Wow! Easy Kit – the new, easier, faster way of making Bravo Probiotic!

Updated March 2016 – For more information on GcMAF, please join the GcMAF and GcMAF Cancer forums on Facebook – they are closed groups, so you have to wait for your membership to be confirmed.  They contain up-to-date information on sources of GcMAF, and also feedback and contributions  by people who are using GcMAF.

If you’ve read my posts on Bravo Probiotic (aka GcMAF yoghurt, and previously known as Maf314 yoghurt), you’ve probably wondered at the time-consuming process to make it.  I liken the process to musical chairs with yoghurt.

https://bisforbananascisforcancer.wordpress.com/2013/09/04/supplement-gcmaf-yoghurt-with-thanks-to-peter-trayhurn/

https://bisforbananascisforcancer.wordpress.com/2014/03/18/bravo-probiotic-gcmaf-yoghurt-maf314-someone-find-me-a-camel/

GcMAF Success

The old way of making Bravo Probiotic (GcMaf yoghurt/Maf 314)

Well, I think I’m excited as I’ll ever be – the gods at Bravo Probiotic have heard my cries and come up with a new, improved version, called Easy Kit.

Like it says on the tin, Easy Kit puts the EASY back into yoghurt making.

Making the old version of Bravo Probiotic Continue reading

GcMAF (Maf314) cheese

Updated March 2016 – For more information on GcMAF, please join the GcMAF and GcMAF Cancer forums on Facebook – they are closed groups, so you have to wait for your membership to be confirmed.  They contain up-to-date information on sources of GcMAF, and also feedback and contributions  by people who are using GcMAF.

I reported at the start of the year that I had a glut of GcMAF yoghurt, and offered it to anyone who wanted some, but there were no takers.

GcMAFCheese0

Help! I’m drowning in GcMAF yoghurt!

The thought of pouring all that goodness down the drain broke my heart, so I had a brainwave, and decided to turn it into a drained cheese, and ice-cream.  I went onto the internet, and found several recipes for kefir cheese, and it looked fairly easy to make.

GcMAF Cheese is not cheese made with rennet. Instead, it’s the equivalent of cottage cheese, made by draining the yoghurt through fine muslin and a strainer, so that the solids get left behind.  I used three layers of muslin or cheesecloth (I boiled the cheesecloth and washed it to make sure I got all unwanted residue out).

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The start of GcMAF Cheese. GcMAF yoghurt poured into a strainer lined with a triple layer of cheesecloth.

I let it drain over several days, adding more whenever the level dropped – the resulting ball contains about 2 litres of concentrated GcMAF yoghurt.   The whey collected in the bowl underneath and I drank that.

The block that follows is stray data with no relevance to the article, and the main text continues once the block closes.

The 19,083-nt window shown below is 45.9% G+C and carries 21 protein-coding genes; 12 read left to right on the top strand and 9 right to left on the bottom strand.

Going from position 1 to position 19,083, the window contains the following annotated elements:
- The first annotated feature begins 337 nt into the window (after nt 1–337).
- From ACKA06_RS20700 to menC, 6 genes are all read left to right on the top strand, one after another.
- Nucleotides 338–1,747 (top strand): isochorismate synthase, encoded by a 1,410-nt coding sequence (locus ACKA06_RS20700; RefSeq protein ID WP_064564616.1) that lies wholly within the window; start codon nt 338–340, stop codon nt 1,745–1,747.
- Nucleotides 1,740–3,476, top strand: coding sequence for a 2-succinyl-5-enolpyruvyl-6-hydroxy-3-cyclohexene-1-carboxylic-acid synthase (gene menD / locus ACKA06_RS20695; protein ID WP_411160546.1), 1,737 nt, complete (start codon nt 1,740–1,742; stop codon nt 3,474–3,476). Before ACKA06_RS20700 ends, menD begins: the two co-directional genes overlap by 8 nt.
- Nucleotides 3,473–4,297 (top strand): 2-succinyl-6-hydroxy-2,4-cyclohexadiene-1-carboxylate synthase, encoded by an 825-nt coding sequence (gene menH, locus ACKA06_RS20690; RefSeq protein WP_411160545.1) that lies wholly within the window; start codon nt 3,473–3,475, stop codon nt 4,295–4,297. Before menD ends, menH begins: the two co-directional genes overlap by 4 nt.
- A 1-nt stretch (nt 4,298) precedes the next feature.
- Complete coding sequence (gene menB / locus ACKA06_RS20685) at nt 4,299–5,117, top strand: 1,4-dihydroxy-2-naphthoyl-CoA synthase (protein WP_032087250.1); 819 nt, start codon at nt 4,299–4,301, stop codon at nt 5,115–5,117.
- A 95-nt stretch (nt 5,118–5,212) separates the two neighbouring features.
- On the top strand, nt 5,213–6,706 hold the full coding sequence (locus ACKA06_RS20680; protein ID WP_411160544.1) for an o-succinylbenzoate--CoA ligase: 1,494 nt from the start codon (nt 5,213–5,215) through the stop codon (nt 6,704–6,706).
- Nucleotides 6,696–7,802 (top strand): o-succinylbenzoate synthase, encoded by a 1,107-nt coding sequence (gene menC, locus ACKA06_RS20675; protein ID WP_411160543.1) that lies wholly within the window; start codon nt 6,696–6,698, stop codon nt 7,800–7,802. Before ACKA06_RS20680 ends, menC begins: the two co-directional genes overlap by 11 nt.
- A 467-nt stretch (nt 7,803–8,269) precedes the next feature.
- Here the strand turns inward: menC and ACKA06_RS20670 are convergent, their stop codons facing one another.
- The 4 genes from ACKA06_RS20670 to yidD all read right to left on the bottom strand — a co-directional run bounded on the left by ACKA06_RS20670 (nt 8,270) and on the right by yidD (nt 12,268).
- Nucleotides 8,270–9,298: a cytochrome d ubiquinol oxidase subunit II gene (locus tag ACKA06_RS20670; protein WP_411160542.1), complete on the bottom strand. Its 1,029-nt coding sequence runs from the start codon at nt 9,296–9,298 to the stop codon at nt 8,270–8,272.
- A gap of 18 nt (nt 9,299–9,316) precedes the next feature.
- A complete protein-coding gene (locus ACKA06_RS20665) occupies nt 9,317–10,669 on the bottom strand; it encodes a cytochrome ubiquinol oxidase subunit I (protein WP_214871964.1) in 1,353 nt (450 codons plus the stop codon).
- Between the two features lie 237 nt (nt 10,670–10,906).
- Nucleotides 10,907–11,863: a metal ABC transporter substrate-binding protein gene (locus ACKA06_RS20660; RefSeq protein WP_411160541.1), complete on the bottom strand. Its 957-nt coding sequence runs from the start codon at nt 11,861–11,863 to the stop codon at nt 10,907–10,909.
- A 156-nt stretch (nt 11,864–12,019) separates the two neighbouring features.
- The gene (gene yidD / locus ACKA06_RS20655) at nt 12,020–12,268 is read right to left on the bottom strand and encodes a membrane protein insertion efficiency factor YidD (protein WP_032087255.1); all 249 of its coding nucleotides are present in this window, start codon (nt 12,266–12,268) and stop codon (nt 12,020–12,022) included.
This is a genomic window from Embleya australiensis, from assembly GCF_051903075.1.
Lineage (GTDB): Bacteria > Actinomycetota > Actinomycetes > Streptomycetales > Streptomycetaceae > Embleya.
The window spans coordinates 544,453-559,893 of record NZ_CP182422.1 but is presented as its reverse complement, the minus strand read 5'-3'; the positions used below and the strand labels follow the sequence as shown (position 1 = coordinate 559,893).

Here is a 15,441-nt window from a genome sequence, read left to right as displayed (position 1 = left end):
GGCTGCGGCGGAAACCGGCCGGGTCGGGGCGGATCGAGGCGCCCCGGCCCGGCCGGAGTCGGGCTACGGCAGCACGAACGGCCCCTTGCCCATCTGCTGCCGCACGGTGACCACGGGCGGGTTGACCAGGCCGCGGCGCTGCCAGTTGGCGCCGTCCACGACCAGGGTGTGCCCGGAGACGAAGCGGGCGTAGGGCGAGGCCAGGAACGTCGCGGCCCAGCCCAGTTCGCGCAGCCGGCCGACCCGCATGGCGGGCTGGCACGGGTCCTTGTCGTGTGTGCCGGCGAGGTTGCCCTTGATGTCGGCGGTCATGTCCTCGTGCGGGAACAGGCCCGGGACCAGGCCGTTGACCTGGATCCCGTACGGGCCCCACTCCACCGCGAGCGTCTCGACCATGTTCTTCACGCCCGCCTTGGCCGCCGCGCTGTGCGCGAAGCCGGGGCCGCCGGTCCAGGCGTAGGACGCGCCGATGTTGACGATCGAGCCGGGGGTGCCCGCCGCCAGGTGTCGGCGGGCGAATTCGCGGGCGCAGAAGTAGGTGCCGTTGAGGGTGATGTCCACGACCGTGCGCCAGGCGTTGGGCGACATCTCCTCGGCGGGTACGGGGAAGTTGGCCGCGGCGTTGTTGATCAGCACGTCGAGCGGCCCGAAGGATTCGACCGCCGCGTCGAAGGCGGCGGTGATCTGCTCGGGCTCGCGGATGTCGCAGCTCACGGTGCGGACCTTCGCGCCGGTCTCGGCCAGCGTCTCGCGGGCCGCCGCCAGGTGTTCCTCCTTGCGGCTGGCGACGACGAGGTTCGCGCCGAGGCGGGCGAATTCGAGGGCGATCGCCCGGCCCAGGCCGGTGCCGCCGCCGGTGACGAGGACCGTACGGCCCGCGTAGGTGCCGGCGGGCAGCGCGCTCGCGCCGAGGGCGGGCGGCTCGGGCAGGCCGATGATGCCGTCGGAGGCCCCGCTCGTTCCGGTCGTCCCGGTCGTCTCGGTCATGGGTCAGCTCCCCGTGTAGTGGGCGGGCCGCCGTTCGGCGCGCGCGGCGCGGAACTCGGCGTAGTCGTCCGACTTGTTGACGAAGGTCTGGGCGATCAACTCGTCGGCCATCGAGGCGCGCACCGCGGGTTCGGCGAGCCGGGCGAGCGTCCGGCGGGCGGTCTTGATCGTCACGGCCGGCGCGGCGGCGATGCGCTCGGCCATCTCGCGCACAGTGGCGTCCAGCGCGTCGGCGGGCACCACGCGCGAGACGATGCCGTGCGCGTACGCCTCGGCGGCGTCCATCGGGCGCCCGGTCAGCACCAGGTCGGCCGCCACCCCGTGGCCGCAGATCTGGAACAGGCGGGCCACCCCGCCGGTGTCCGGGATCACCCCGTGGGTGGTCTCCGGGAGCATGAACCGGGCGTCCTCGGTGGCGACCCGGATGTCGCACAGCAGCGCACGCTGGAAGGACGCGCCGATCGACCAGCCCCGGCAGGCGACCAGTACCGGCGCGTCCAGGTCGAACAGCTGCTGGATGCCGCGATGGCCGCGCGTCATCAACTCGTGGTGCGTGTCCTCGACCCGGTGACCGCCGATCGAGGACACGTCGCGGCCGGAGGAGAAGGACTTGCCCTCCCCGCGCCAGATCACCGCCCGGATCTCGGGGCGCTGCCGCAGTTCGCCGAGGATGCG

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GcMAF cheese after several days of draining and topping up.

I then chopped up chives, and added crushed garlic and seasoned it with salt, pepper and olive oil.

GcMAFCheese3

The “cheese” has the texture of Philadephia cheese spread.  It is slightly tangy, with a little whiff, but not as pongy as goat’s cheese and should work well as a dip for carrot and celery sticks.  Or just imagine spreading that cool softness on a piece of hot buttery toast … umm.

Update 25 Jan 2014 – someone in the household ate the whole bowl of GcMAF cheese in one day, and reported that it made him feel sick, and he also got the squits – well, serve him right for being so piggy!  It just shows how potent GcMAF is!

[next episode – GcMAF ice-cream and blueberry compote]

Fulda conference 2013 #1: Integrative cancer conference

Updated March 2016 – For more information on GcMAF, please join the GcMAF and GcMAF Cancer forums on Facebook – they are closed groups, so you have to wait for your membership to be confirmed.  They contain up-to-date information on sources of GcMAF, and also feedback and contributions  by people who are using GcMAF.

Updated 28 Dec 2013

Here are the highlights of the integrative cancer conference I attended on 30 November and 1 December, 2013, in Fulda, Germany.  I will be writing individual posts on each topic.

First a huge-thank you to Dr Heinz Reinwald for letting me and Peter Trayhurn attend this conference, and also for giving us his time and consideration, and a discount on the conference fees.